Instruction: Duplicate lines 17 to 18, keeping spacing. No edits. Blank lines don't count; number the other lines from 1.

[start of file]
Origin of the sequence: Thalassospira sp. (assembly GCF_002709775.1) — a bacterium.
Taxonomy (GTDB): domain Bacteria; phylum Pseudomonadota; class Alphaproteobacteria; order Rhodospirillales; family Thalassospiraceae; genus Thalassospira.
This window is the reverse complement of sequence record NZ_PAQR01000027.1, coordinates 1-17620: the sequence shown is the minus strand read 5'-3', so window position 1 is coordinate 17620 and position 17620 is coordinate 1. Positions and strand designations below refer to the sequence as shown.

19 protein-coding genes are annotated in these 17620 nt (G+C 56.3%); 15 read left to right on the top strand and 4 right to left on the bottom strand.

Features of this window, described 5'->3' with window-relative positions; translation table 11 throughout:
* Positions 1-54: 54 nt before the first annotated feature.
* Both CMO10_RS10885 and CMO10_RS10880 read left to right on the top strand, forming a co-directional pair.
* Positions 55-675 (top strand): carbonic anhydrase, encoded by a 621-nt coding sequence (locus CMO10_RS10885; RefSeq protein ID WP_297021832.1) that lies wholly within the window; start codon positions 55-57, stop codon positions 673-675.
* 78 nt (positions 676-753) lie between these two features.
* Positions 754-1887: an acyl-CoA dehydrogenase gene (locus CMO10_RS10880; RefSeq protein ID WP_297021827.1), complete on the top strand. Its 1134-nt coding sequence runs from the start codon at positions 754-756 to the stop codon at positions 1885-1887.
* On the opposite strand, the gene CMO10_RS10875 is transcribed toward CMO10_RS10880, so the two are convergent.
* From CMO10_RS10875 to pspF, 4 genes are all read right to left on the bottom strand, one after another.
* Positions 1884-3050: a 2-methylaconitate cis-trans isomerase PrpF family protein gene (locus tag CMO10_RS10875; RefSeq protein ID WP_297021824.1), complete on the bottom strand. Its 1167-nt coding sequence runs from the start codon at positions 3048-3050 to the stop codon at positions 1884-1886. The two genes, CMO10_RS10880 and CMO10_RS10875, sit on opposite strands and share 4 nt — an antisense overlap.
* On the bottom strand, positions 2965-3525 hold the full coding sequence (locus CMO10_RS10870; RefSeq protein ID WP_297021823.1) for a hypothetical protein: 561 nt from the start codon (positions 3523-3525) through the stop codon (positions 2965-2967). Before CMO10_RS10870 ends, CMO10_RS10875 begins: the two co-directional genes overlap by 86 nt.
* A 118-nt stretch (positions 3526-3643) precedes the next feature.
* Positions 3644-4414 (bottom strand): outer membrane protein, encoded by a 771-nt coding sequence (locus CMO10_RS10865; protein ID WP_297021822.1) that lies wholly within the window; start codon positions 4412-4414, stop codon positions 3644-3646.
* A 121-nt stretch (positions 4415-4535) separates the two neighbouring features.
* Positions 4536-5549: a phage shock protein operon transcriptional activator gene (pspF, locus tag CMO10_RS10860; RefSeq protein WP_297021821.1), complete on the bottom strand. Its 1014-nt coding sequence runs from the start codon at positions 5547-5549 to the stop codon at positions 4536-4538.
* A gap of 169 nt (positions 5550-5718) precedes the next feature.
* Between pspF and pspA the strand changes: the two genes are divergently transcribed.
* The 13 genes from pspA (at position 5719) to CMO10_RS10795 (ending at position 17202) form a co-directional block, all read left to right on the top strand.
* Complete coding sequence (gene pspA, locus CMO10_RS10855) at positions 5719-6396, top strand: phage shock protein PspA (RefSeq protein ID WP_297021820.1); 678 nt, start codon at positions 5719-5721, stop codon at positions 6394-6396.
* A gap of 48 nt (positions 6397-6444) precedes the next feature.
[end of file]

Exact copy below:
* A 121-nt stretch (positions 4415-4535) separates the two neighbouring features.
* Positions 4536-5549: a phage shock protein operon transcriptional activator gene (pspF, locus tag CMO10_RS10860; RefSeq protein WP_297021821.1), complete on the bottom strand. Its 1014-nt coding sequence runs from the start codon at positions 5547-5549 to the stop codon at positions 4536-4538.